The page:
What’s the difference in provisioning disk on Vmware Vspher

When we are going to create a virtual machine, or when we add a new disk to an existing VM, we are forced to choose the type of virtual disk that we will make available to that machine.

There are currently three types of virtual disk that can be created and made available to virtual machines:

Thick Provision Lazy Zeroed – is a standard “thick” disk, meaning all space is allocated at the time of its creation. In this virtual disk format, any data that exists on the physical device is maintained at the time of creation, and are only “zeroed” as the virtual machine writes its data.

Thick Provision Eager Zeroed – is a “thick” disk that supports some cluster features, such as FT. It also allocates all the necessary space at the time of its creation. The difference to the “lazy” (or flat) format is that the data on the physical device is all zeroed at creation time. The creation time for this type of disc may take longer than the others.

Thin Provision – In this type of disk only a minimum space is used at the time of its creation. As more physical space is needed, the “thin” disk will increase in size, reaching the size initially allocated.

Raw Device Mapping

There is also the possibility of making a RDM (Raw Device Mapping) disk available to the virtual machine. An RDM disk allows a VM to access a storage LUN (Fiber Channel or iSCSI) directly. The RDM disk is actually a .vmdk file created in the datastore that maps to the LUN in storage. It only has some metadata information and notes for the physical disk.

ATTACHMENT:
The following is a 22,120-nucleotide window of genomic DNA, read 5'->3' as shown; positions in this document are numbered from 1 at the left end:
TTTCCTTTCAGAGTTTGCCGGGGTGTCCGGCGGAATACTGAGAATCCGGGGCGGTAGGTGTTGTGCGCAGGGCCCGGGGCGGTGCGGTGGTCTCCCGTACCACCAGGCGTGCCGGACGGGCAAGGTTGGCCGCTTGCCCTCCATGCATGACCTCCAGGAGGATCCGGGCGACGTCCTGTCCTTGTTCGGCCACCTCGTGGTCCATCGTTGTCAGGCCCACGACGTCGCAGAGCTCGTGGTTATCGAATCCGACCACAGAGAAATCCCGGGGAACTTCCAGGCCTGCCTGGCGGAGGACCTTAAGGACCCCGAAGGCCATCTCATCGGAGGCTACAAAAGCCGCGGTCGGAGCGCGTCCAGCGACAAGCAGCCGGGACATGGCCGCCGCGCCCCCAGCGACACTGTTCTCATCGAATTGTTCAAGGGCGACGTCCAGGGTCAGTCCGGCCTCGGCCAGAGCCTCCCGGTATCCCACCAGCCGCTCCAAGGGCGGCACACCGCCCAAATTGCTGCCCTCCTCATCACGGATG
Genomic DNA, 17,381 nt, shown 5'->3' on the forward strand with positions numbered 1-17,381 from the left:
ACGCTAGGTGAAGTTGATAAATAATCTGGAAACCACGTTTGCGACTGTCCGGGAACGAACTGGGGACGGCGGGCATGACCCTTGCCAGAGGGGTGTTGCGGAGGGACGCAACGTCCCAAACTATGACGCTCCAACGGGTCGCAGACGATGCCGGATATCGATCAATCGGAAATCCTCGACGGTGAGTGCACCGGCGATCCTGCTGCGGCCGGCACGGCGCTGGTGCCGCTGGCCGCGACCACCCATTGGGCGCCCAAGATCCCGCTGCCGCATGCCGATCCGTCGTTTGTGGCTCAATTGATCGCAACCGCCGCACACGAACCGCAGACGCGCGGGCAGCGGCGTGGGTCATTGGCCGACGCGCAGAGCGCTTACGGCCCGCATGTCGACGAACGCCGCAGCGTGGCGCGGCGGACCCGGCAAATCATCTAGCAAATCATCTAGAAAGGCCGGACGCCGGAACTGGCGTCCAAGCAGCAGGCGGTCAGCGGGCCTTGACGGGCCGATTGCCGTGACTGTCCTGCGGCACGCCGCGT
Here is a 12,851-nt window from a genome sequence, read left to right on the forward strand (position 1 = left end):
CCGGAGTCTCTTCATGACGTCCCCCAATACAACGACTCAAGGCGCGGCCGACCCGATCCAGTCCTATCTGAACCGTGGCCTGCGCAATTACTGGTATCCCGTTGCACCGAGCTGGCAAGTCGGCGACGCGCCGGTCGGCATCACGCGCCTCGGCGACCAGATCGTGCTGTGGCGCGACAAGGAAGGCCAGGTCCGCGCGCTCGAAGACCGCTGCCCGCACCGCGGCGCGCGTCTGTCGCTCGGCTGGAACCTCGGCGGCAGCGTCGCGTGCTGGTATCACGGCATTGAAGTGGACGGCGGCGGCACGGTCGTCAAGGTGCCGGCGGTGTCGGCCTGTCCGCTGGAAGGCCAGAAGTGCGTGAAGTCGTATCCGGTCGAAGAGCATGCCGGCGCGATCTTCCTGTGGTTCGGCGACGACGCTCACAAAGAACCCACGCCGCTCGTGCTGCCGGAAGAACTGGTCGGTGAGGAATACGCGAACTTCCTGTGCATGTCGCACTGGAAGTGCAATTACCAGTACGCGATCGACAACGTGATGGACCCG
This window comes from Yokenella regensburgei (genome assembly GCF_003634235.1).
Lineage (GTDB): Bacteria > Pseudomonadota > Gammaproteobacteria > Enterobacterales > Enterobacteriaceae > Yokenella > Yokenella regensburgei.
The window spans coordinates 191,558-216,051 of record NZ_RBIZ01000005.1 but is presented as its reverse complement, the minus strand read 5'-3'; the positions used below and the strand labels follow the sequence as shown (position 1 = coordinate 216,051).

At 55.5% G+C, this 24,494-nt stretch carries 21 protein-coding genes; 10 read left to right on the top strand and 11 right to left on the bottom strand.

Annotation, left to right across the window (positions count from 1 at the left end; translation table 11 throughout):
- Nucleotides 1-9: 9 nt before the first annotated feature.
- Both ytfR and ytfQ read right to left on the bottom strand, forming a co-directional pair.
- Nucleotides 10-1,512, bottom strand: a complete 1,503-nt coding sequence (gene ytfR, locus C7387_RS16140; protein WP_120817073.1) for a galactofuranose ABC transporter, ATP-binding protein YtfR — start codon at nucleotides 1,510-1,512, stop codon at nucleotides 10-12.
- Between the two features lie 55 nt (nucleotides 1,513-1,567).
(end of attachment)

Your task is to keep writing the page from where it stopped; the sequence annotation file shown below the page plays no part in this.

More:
RDM disks can be configured in two different ways: virtual compatibility mode and physical compatibility mode.

In virtual mode, the mapped LUN is presented to a virtual machine exactly as a virtual disk created in a VMFS datastore. The true hardware features of the LUN become invisible to the VM. In virtual mode you can benefit from some features of VMFS, such as “file locking” and “snapshots”.

In physical mode, the VMkernel transfers most of the SCSI commands to the mapped LUN, allowing greater integration of the VM with the LUN. The physical mode is useful in virtualizing machines that have SAN management agent and also in creating clusters between physical machines and virtual machines, or between virtual machines on different hosts.

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